Think about it… all the different life philosophies—yin and yang, darkness and light—talk about opposites, paradoxes. Opposites go together… almost need each other… to be whole. You wouldn’t know or appreciate light without darkness, heat without cold, up without down, etc. etc. Just like you wouldn’t know love if you didn’t know pain. Maybe they also make each other whole. Therefore, you can’t ever let go of one if you refuse to deal with the other. They come and go together.
Acknowledging the love has never been an issue for me. Oh man do I just dive right into the love. For as guarded as I can be, if I fall in love with you—watch out. Hopeless romantic coming through. But pain—now that I avoid. I will brush it away, drink it away, shove it down, flat out ignore it… anything to evade really dealing with it. I always thought I was being strong. But now I think I was just holding myself back from fully moving on.
Last night I evaded nothing. I went through each box—relived memories good and bad, looked at photos of loving smiles and passionate embraces, and read cards and notes of forevers that didn’t happen. I reconnected with these younger versions of me; versions that feel so unfamiliar; versions I try to forget existed—16-year-old-me consumed with my first love, 25-year-old me helplessly navigating my first adult love, and 28-year-old-me just being a fool in love. I sat in the love, and I sat in the pain. I didn’t dwell in either, just sat for a minute… acknowledging the realness. Acknowledging those versions of me weren’t characters in a Lifetime movie I saw once and never wanted to watch again—they were me. Acknowledging the emotions… the sentiments… that went along with each rollercoaster relationship were real; they weren’t stories from a Nicholas Sparks book—they were my life.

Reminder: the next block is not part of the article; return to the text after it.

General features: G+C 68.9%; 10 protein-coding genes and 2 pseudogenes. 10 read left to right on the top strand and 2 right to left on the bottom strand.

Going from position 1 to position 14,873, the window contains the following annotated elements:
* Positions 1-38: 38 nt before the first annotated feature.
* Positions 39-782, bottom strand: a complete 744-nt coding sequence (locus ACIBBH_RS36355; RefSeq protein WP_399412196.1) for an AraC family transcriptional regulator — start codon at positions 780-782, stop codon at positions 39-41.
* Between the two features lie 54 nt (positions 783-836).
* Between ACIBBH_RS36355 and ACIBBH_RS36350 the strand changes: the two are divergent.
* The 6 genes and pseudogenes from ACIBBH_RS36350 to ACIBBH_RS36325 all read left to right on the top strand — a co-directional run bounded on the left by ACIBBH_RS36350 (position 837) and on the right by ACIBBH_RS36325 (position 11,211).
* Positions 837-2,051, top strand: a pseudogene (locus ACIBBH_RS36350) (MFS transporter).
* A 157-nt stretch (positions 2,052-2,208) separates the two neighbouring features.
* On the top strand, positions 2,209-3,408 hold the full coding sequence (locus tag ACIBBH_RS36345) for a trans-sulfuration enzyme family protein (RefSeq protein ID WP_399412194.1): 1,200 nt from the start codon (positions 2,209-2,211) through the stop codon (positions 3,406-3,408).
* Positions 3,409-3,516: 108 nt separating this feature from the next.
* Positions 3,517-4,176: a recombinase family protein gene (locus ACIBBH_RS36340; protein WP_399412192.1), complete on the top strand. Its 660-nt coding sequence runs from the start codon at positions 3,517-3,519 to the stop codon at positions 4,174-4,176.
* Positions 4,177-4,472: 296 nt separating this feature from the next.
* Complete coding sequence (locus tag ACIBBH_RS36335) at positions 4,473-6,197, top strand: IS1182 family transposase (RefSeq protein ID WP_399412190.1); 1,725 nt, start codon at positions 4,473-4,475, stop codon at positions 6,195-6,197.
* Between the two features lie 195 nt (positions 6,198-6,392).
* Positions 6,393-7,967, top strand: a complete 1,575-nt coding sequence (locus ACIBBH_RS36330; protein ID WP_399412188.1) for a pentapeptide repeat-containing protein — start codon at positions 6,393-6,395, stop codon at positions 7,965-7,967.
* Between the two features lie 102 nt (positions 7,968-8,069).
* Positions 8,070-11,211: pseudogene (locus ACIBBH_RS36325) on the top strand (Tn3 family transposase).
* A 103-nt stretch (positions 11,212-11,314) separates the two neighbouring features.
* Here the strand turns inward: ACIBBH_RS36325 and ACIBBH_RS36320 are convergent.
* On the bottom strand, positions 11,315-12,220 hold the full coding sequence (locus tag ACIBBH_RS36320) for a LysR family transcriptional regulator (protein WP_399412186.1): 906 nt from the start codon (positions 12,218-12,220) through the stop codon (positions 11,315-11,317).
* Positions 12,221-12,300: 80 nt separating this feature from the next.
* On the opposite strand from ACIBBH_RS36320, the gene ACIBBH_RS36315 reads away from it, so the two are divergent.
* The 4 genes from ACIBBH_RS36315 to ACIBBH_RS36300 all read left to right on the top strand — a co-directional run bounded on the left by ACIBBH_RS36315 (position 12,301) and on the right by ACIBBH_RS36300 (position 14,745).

And then I burned it all… because nothing is more cleansing than fire.
The past has a way of fading into distant memories in our mind— memories we likely warp throughout the years. But how do we get it to leave our heart? Maybe you can’t wash it away with tears. Maybe you have to let it burn—breaking down the structure to its very core elements… then let it go.
It was hard at first. My inner sentimental packrat wanted to save some of the memories, arguing that they were a part of my life and there wasn’t any harm in keeping a couple pictures. But I ignored her and into the flames it all went. Every last sentimental item. And as I sat there watching the photos bubble up, curl, and deteriorate to ash, I let out a huge sigh of relief… hoping I could finally fully move on, leaving those relationships and all their sentiments in the dust.
So where does the love go? Well, I’m not entirely sure. But I do know this – those three overstuffed boxes that were forgotten about, hidden, and taking up a lot of space, are now just ashes released into the wind.